many thanks tsmog.too kind.

Tim Mitchell from Escondido, CA on April 23, 2012:

Fantastic hub chef-de-jour. You really cooked something tasty here. I like it much, may I have seconds? I think I will dash back up for a morsel or two.

Very awesome indeed. Not knowing you I would like to share. An interesting view would be to take a peek at a field of eclectic psychology known as Gestalt Psychology or therapy. Maybe another hub is (t)here too . . .

Andrew Spacey (author) from Sheffield, UK on April 23, 2012:

Thank you Audrey. I very much enjoyed putting this hub together. Escher does tend to draw you right into his world and that can be an intense experience!He has this magical way of opening up your heart and brain to all sorts of new possibilities.

kind regards.

Andrew Spacey (author) from Sheffield, UK on April 23, 2012:

Well, grateful thanks Rahul.

I think there's only 1 genius at work! His name is M.C. Escher, a true original.

This artist has also created colour versions of many brilliant designs plus - his earlier landscape work is also worth looking at.

best wishes and merci beaucoup again.

Andrew Spacey (author) from Sheffield, UK on April 23, 2012:

Many thanks Eiddwen( that's a special Welsh name I'm guessing?)M.C.Escher had a very unusual view on the world but managed to bring it out through persistence with his talents. I admire artists who can carry on producing great work no matter what.

I was a bit hesitant with these poemy things because words are words and like to keep themselves to themselves! Pictures and words are a good mix from time to time.

thanks again and kind regards.

Eiddwen from Wales on April 23, 2012:

What a great hub and one to vote up without a doubt. Thank you for sharing and I now look forwrd to reading many more by you.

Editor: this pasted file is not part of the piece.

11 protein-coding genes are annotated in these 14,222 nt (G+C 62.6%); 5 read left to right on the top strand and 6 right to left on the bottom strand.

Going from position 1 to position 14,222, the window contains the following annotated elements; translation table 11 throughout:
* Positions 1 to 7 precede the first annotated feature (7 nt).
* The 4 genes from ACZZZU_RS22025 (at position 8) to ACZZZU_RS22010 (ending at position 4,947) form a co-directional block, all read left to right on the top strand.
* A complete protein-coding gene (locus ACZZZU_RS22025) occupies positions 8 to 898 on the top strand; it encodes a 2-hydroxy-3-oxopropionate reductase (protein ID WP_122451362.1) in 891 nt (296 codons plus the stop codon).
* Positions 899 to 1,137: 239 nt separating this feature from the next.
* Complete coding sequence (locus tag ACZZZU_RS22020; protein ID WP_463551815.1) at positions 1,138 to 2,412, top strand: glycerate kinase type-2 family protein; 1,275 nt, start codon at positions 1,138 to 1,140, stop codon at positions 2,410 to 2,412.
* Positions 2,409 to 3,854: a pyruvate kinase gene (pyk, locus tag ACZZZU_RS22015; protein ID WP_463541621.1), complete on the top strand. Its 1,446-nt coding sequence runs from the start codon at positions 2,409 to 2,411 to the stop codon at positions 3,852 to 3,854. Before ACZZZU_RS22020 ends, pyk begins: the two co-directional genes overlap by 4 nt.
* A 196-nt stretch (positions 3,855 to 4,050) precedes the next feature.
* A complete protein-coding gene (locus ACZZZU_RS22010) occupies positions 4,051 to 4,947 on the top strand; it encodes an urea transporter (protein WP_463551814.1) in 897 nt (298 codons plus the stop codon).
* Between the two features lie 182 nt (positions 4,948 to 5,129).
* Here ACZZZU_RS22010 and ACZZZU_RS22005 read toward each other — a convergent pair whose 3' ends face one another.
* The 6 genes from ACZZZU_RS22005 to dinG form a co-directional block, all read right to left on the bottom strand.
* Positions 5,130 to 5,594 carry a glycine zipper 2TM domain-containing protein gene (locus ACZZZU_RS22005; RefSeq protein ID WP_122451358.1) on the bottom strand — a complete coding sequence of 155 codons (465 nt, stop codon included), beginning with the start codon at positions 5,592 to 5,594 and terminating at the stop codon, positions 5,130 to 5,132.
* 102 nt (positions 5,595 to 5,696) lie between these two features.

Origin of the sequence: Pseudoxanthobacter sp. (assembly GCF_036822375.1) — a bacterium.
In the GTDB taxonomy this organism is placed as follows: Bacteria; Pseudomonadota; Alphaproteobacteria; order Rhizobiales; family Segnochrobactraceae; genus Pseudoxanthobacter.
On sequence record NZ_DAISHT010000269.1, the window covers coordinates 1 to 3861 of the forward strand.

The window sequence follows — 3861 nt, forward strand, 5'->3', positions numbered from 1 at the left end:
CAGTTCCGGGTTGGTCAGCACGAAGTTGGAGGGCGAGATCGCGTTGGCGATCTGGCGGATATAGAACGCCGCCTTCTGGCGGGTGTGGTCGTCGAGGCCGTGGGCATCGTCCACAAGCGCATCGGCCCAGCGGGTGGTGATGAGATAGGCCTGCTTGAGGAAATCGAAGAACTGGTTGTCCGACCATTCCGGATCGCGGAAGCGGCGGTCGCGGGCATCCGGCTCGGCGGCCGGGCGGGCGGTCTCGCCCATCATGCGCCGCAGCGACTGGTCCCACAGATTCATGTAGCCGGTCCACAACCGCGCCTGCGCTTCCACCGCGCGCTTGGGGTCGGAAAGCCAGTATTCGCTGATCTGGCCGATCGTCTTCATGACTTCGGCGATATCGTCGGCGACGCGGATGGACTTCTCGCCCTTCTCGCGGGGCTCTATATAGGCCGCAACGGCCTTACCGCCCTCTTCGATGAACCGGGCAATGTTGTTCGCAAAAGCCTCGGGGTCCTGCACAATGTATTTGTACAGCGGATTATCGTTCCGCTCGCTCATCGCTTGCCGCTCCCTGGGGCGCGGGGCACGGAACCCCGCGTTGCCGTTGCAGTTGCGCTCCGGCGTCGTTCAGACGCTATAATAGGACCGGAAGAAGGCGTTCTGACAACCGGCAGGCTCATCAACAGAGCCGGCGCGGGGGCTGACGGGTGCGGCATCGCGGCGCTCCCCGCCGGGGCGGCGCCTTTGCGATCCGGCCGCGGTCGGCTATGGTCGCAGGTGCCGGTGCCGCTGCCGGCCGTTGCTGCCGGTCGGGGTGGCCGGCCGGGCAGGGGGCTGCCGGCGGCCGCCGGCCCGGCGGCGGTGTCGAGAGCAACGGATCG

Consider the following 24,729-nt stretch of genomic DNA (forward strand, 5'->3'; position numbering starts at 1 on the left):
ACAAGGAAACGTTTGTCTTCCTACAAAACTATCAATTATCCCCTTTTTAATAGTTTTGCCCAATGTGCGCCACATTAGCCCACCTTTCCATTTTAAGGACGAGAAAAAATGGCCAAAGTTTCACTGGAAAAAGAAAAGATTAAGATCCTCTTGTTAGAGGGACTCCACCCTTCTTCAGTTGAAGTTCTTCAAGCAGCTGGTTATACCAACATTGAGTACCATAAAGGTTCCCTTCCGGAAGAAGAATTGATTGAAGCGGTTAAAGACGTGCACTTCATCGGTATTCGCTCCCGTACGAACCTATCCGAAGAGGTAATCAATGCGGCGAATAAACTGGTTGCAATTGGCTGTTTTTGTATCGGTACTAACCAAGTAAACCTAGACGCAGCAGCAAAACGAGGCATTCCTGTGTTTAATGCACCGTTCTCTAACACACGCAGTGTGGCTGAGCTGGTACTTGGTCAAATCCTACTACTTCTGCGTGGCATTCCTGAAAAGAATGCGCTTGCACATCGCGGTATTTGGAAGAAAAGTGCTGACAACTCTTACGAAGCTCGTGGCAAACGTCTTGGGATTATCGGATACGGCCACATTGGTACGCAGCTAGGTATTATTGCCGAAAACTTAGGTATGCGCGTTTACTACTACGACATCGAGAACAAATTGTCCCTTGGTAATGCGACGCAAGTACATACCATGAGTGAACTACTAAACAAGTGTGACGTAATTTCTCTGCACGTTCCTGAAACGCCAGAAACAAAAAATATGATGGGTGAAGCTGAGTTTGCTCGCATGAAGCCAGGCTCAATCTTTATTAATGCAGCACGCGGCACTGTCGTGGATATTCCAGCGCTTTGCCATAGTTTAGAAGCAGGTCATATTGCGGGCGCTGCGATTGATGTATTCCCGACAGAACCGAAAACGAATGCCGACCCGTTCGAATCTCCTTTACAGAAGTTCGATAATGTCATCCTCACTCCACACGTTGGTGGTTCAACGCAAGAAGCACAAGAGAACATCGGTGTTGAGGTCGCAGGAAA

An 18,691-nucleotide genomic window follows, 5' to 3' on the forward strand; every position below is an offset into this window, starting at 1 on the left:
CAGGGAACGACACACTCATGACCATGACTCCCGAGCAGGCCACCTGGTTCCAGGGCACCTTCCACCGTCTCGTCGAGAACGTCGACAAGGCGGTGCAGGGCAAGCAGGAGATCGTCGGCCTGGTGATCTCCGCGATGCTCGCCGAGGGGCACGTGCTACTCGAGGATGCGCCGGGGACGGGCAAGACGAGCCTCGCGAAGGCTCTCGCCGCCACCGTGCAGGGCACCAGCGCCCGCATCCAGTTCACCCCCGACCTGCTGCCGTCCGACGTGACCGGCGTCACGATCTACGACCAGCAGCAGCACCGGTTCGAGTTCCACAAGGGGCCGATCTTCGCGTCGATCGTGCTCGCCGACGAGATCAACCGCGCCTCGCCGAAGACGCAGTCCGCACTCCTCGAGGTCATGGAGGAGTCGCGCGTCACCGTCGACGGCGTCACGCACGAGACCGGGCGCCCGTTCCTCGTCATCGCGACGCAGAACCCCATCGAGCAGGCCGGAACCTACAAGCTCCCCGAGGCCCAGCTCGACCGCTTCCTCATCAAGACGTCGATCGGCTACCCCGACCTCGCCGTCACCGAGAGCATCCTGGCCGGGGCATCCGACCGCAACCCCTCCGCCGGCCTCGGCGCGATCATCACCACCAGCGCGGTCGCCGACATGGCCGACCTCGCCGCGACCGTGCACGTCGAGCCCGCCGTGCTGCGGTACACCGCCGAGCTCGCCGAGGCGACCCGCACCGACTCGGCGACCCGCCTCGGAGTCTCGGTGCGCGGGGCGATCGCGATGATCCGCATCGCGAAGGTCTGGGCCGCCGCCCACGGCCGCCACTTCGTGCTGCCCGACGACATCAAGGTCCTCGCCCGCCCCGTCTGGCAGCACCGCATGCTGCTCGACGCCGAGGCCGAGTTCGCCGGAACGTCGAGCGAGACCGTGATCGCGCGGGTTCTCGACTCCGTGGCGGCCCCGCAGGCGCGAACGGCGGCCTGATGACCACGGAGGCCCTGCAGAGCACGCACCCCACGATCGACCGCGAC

Take care


Audrey Howitt from California on April 23, 2012:

Lovely, lovely work and it deserves to be seen--

Jessee R from Gurgaon, India on April 23, 2012:

I am in awe of your poem! I am in awe of Escher's art! I am at a standstill noticing to creative geniuses' work in front of me!

What a wonderful tribute to a gem in human form...



Andrew Spacey (author) from Sheffield, UK on April 23, 2012:

Humbled Fennelseed. I find Escher's work so rich- I find myself wanting to go deeper into each picture of his and a poem or piece of prose really does help me relate better to his work. I find you can 'mine' his design!

I have a great big book of his work published by Meulenhoff Amsterdam in 1981 - there are probably more up to date versions - no doubt this will keep me going for decades!

I'm so glad you share enthusiasm for this uniquely talented dutchman!

The votes are very welcome.

kind regards.

Annie Fenn from Australia on April 23, 2012:

I was drawn to your hub because I absolutely love Escher's incredible, captivating, mesmerising work. Little did I know that here I would find equally incredible, captivaing and mesmerising poems that emphasises the intricisies and puzzlement of this artists work.

Just incredible: the "circular plight" of the fish, the lizards collective fate, the "wooden wheel" that "grinds all time" making "things real". Sorry I could easily cut and paste it all here. Just awesome!!

I am an Escher fan, I am now a 'chef-de-jour' fan!! My votes to you and sharing!!

Andrew Spacey (author) from Sheffield, UK on April 23, 2012:

thanks samsammy. Escher's world is so rich in design and beauty. So interesting how he developed his style over the course of his life to become a unique voice in the world of graphics. I find him a great source of inspiration.

cheers for the vote.


Samrat Sinha from Gangolli, Karnataka, India on April 23, 2012:

wow ! nice hub keep it up, well said voted up